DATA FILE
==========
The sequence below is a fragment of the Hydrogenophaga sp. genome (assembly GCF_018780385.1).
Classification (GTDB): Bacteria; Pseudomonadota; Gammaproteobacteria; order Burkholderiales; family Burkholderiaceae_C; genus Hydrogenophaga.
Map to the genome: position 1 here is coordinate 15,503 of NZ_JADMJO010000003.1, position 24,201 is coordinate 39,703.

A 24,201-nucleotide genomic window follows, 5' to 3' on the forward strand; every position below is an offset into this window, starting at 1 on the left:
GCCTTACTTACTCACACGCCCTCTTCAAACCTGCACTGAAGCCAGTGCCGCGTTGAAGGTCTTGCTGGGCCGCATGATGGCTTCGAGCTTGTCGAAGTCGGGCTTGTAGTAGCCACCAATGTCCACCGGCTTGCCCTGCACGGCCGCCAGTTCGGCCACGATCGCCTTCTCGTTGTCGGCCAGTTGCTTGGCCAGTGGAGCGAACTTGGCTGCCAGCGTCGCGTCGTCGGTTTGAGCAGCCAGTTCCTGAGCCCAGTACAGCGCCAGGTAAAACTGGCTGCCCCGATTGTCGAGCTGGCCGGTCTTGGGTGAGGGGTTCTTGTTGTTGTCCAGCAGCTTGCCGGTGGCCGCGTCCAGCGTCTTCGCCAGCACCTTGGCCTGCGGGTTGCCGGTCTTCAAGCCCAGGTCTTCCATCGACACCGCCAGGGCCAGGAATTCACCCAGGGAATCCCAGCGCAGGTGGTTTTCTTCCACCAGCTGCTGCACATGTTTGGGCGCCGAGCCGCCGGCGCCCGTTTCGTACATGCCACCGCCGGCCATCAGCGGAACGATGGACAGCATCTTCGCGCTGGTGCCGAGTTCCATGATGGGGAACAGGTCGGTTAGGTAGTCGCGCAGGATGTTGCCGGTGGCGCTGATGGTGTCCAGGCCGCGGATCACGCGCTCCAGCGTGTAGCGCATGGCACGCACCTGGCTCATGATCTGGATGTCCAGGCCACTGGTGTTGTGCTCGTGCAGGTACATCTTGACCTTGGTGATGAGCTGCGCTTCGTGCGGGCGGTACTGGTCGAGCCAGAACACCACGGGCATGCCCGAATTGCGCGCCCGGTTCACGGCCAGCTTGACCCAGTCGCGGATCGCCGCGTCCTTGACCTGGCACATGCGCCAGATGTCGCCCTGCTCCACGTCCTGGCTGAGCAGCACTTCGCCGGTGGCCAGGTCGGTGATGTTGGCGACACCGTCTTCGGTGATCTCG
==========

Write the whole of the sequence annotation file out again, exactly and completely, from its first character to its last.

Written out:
The sequence below is a fragment of the Hydrogenophaga sp. genome (assembly GCF_018780385.1).
Classification (GTDB): Bacteria; Pseudomonadota; Gammaproteobacteria; order Burkholderiales; family Burkholderiaceae_C; genus Hydrogenophaga.
Map to the genome: position 1 here is coordinate 15,503 of NZ_JADMJO010000003.1, position 24,201 is coordinate 39,703.

A 24,201-nucleotide genomic window follows, 5' to 3' on the forward strand; every position below is an offset into this window, starting at 1 on the left:
GCCTTACTTACTCACACGCCCTCTTCAAACCTGCACTGAAGCCAGTGCCGCGTTGAAGGTCTTGCTGGGCCGCATGATGGCTTCGAGCTTGTCGAAGTCGGGCTTGTAGTAGCCACCAATGTCCACCGGCTTGCCCTGCACGGCCGCCAGTTCGGCCACGATCGCCTTCTCGTTGTCGGCCAGTTGCTTGGCCAGTGGAGCGAACTTGGCTGCCAGCGTCGCGTCGTCGGTTTGAGCAGCCAGTTCCTGAGCCCAGTACAGCGCCAGGTAAAACTGGCTGCCCCGATTGTCGAGCTGGCCGGTCTTGGGTGAGGGGTTCTTGTTGTTGTCCAGCAGCTTGCCGGTGGCCGCGTCCAGCGTCTTCGCCAGCACCTTGGCCTGCGGGTTGCCGGTCTTCAAGCCCAGGTCTTCCATCGACACCGCCAGGGCCAGGAATTCACCCAGGGAATCCCAGCGCAGGTGGTTTTCTTCCACCAGCTGCTGCACATGTTTGGGCGCCGAGCCGCCGGCGCCCGTTTCGTACATGCCACCGCCGGCCATCAGCGGAACGATGGACAGCATCTTCGCGCTGGTGCCGAGTTCCATGATGGGGAACAGGTCGGTTAGGTAGTCGCGCAGGATGTTGCCGGTGGCGCTGATGGTGTCCAGGCCGCGGATCACGCGCTCCAGCGTGTAGCGCATGGCACGCACCTGGCTCATGATCTGGATGTCCAGGCCACTGGTGTTGTGCTCGTGCAGGTACATCTTGACCTTGGTGATGAGCTGCGCTTCGTGCGGGCGGTACTGGTCGAGCCAGAACACCACGGGCATGCCCGAATTGCGCGCCCGGTTCACGGCCAGCTTGACCCAGTCGCGGATCGCCGCGTCCTTGACCTGGCACATGCGCCAGATGTCGCCCTGCTCCACGTCCTGGCTGAGCAGCACTTCGCCGGTGGCCAGGTCGGTGATGTTGGCGACACCGTCTTCGGTGATCTCG